The second, more puzzling, outlier is Redan.  Redan had higher graduation rates than the bulk of schools in DeKalb County, yet had the third lowest percentage of students who met the CRCT standards.   The schools surrounding Redan (Lithonia, Stone Mountain, Stephenson, Clarkston, and yes, Miller Grove) all fall closely along the trendline.  Yet Redan stands out.  In the immortal words of Buffalo Springfield, “There’s something happenin’ here…”

It appears that the students at Redan performed much better on the remaining 80% of their coursework than their peers did.  It would be interesting to learn what the teachers did differently at that school.

But enough about the past.   It’s 2015.   And the Milestone tests don’t count toward the grade.  What do the numbers tell us now?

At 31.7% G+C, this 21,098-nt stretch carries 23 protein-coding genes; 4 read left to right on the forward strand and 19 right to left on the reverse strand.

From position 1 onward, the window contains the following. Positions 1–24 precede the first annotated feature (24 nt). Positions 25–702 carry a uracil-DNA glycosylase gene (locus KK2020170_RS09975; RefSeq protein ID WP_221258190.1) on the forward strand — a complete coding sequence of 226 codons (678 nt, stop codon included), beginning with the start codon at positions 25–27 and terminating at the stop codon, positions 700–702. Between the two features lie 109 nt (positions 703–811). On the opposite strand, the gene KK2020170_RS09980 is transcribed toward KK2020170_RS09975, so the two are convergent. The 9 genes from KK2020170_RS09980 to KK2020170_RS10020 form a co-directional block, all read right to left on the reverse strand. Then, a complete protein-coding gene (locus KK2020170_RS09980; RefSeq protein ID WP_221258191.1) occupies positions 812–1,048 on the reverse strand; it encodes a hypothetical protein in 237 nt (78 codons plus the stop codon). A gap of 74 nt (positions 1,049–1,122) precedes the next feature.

2015 Grad vs MS-Dev


2015 Grad vs MS-Prof

We will take a look at the “Developing Learner” ranking first.  It uses the same horizontal scale as the previous two graphs and is the closest we get to being able to compare against the “meeting or exceeding” standards category of the CRCTs.

First off, the slope of the trendline changed.  This is because just about every school had a higher graduation rate.

This is not surprising.  When you get to determine your own success criteria, you get better than average results even if that doesn’t reflect reality.  That’s one of the reasons we dropped the CRCTs.